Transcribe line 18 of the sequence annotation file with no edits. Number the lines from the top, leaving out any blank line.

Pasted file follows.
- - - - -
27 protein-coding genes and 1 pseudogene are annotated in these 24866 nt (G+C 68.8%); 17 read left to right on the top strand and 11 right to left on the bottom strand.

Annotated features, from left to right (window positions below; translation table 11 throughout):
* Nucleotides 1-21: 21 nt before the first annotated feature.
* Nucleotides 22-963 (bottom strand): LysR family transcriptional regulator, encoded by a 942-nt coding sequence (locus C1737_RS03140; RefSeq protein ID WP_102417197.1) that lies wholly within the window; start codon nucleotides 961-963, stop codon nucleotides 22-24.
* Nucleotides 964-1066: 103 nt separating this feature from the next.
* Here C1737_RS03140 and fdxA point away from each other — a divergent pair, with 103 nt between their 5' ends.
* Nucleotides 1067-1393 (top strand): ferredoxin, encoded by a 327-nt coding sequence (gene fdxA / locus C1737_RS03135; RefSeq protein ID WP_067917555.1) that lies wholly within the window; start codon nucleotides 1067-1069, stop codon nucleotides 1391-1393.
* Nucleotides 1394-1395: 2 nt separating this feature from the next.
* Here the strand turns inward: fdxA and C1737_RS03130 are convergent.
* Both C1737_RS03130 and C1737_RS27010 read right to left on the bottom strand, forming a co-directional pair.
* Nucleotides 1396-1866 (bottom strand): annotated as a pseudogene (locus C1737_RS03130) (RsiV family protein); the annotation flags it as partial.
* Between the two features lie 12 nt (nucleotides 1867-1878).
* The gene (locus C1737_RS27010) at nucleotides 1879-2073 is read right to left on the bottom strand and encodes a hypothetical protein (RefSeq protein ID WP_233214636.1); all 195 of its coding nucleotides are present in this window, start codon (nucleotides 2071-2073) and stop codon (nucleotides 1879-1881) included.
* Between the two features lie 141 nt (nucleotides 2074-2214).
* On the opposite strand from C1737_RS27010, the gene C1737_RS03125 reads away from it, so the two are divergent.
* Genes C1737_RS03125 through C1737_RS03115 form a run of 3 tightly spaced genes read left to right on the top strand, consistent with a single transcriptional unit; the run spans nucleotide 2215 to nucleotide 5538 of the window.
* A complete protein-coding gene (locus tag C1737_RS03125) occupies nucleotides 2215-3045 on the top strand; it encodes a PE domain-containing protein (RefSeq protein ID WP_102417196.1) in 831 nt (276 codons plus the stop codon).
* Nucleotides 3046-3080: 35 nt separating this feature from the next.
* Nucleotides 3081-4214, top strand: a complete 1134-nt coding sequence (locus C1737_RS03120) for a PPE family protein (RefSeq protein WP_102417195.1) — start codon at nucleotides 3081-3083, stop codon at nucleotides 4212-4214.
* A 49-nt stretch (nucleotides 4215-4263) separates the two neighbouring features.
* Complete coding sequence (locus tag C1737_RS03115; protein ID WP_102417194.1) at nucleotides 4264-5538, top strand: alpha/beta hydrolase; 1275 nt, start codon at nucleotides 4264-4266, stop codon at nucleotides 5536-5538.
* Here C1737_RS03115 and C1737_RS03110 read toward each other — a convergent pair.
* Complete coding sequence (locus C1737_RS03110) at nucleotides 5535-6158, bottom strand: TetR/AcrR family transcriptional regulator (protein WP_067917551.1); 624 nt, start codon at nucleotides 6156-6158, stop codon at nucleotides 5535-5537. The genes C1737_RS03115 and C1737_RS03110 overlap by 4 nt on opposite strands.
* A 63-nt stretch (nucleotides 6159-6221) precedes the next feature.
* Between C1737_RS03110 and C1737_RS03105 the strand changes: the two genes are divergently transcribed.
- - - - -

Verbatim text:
* Nucleotides 3046-3080: 35 nt separating this feature from the next.